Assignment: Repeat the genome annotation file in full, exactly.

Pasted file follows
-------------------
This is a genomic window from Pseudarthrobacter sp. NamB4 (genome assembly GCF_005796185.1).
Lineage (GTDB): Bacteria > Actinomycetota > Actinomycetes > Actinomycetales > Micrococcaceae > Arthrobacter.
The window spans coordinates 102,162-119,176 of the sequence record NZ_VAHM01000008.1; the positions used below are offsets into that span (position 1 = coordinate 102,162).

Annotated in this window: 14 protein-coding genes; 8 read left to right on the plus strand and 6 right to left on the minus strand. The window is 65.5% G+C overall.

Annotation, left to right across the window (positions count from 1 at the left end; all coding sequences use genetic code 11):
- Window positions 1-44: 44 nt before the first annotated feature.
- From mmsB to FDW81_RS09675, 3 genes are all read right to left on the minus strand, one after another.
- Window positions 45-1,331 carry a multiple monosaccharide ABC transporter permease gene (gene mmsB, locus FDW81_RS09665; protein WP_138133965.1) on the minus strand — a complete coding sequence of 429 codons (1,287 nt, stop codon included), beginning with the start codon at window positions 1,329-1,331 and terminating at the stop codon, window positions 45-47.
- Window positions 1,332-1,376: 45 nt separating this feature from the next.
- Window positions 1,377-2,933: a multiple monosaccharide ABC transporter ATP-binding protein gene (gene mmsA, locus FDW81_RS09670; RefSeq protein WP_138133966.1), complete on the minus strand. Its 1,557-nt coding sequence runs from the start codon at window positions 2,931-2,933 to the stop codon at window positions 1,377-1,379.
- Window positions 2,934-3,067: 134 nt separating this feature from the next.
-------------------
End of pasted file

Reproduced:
This is a genomic window from Pseudarthrobacter sp. NamB4 (genome assembly GCF_005796185.1).
Lineage (GTDB): Bacteria > Actinomycetota > Actinomycetes > Actinomycetales > Micrococcaceae > Arthrobacter.
The window spans coordinates 102,162-119,176 of the sequence record NZ_VAHM01000008.1; the positions used below are offsets into that span (position 1 = coordinate 102,162).

Annotated in this window: 14 protein-coding genes; 8 read left to right on the plus strand and 6 right to left on the minus strand. The window is 65.5% G+C overall.

Annotation, left to right across the window (positions count from 1 at the left end; all coding sequences use genetic code 11):
- Window positions 1-44: 44 nt before the first annotated feature.
- From mmsB to FDW81_RS09675, 3 genes are all read right to left on the minus strand, one after another.
- Window positions 45-1,331 carry a multiple monosaccharide ABC transporter permease gene (gene mmsB, locus FDW81_RS09665; protein WP_138133965.1) on the minus strand — a complete coding sequence of 429 codons (1,287 nt, stop codon included), beginning with the start codon at window positions 1,329-1,331 and terminating at the stop codon, window positions 45-47.
- Window positions 1,332-1,376: 45 nt separating this feature from the next.
- Window positions 1,377-2,933: a multiple monosaccharide ABC transporter ATP-binding protein gene (gene mmsA, locus FDW81_RS09670; RefSeq protein WP_138133966.1), complete on the minus strand. Its 1,557-nt coding sequence runs from the start codon at window positions 2,931-2,933 to the stop codon at window positions 1,377-1,379.
- Window positions 2,934-3,067: 134 nt separating this feature from the next.